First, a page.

circles of small birds dive down
hummingbirds purple light faint
then darker wider
down a cylinder and out into a field of small moving creatures
dark outside big sky they move slowly in a trance
huge red pyramids and blocks of orange on their edges moving in random patterns
golden shape flattens and starts to revolve and turn on axis that
comes forward + retreats changing visual planes
blue green dust sad beautiful movement almost
a mammal but without gravity
it floats and moves high and everything fades to golden yellow

Linda Cohn
it’s dark
hurrying down alleys around corners through a maze
peering over my shoulder and
no one’s there.
am I trying to catch my own tail?
Then a bright green clearing opens with light
an ole’ sweet country road
and Chagall’s floating lovers.

I am found.

Lynn Basa
Exotic lands
Arabesque shapes morphing into strange flower animal forms, but not quite
Turquoises, soft oranges and greens
Layered for sure
Patterns start out but dissolve
There’s a darkness lurking
Shapes don’t cover the whole surface
They’re kind of random and lost, trying to find their way
In the corner, something foreign intrudes into the paradise
There’s a fight over territory
The Arabesque and the foreigner tangle in skirmish
But then they pull back and regard each other cautiously in the negative space
They swirl around each other, make darting motions into the negative space
Stabbing, undulating
The color changes to more oranges and reds.  It gets hotter.
The adversarial forms are becoming indistinguishable from each other in a swirl.
Fade, reappear strong and clear as a new entity.
They’ve changed the landscape through their encounter.
Now some incongruous new shapes appear as a new layer on top of the new landscape.
Up in the corner, appearing at random moments on the surface. They’re lost, too.

Mark Paternostro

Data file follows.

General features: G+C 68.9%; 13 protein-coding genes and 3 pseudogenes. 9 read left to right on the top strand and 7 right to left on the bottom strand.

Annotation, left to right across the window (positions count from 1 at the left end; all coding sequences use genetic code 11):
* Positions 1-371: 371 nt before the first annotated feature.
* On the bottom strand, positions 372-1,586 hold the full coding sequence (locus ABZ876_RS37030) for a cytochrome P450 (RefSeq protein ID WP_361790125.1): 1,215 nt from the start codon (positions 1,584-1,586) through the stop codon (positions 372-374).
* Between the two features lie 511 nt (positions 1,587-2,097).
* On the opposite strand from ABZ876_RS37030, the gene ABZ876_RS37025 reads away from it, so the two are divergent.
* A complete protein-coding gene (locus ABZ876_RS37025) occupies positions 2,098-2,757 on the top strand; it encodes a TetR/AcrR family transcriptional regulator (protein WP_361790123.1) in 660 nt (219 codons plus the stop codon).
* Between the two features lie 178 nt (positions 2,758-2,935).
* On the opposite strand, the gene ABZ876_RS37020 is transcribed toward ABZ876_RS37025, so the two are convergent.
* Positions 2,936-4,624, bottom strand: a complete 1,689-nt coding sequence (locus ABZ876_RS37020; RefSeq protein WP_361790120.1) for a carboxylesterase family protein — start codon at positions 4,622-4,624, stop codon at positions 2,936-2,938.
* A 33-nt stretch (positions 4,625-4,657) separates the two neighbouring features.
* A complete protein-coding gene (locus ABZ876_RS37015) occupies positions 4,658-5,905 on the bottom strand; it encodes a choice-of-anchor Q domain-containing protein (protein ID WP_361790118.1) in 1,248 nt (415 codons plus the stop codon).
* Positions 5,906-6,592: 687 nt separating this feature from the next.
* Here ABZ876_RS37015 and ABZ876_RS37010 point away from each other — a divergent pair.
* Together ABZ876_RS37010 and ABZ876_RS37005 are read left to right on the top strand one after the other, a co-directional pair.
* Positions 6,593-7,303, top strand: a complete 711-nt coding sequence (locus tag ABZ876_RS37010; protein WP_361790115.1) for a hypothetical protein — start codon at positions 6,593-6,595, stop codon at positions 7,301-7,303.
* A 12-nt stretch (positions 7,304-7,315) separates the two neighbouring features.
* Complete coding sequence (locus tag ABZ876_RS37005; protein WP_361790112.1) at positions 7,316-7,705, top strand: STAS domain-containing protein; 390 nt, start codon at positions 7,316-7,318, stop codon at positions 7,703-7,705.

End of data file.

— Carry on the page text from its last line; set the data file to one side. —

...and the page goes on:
• Jump • flutter • tip toe to toe • leap • chasing the lost butterfly Muse • then still • quiet • alone in the ancient palace of Rome • bare feet flat on the cool marble floor • twilight • aqua sky turn midnight blue • long gone faces search • suspended in time •  busy busy soldier ants on the march • back to the garden gate • beware the god’s giant steps draw near • to take the Sun • another moth to the flame • shadows  follow • speak to the grinning  Moon • ancestors whisper to the Fates • I know you are there • Spirit • come closer • but do not touch •

Victoria Martin
It is either dawn or sunset or alternating between the two… time is going forward and backwards and always portraying this transition form day to night, night to day.,, the so called ‘ Magic Hour’. Since it is that transitional time of day the forest or underwater place I am in is behaving strangely. It is a place with many beautiful, organic, brilliantly colored shapes, moving, breathing and evolving, I feel safe and in rapture, but there is an ominous sense; I feel there is a storm coming on! I am constantly hypnotized, but I am balancing fear with fascination… these beautiful organic shapes in the land, water, skyscape rotate between botanic, animal, and astronomical figures, There are flowers, sea creatures, birds, comets, lightning flashes and aurora pulsing with life. There are points in this journey when fear sets in can’t go on.. yet I am pulled along  because I am discovering something, the end  is surprised, but feel that I got what I came for.

Pierre Boulez: Notations I – IV
Pierre-Laurent Aimard, p.
DG 477538
2:47, 2:47

Esa-Pekka Salonen: Concerto for Violin, I
Finnish Radio Symphony Orchestra/Salonen; Leila Josefowicz, v.
DG 001752102

Anna Thorvaldsdottir: Hrím
Caput Ensemble/Snorri Sigfus Birgisson
Innova 810

Anna Clyne: Fits + Starts
Ben Capps, vc.; Anna Clyne, 2nd cello
Tzadik 8084

Shulamit Ran: Mirage (excerpt)
The Da Capo Chamber Players: Patricia Spencer, fl.; Laura Flax, cl.; Eric Wyrick, v.; Andre Emelianoff, vc.; Sarah Rothenberg, p.
Bridge 9052

Thea Musgrave: Concerto for Orchestra, I (excerpt)
Royal Scottish National Orchestra/Sir Alexander Gibson
Lyrita 253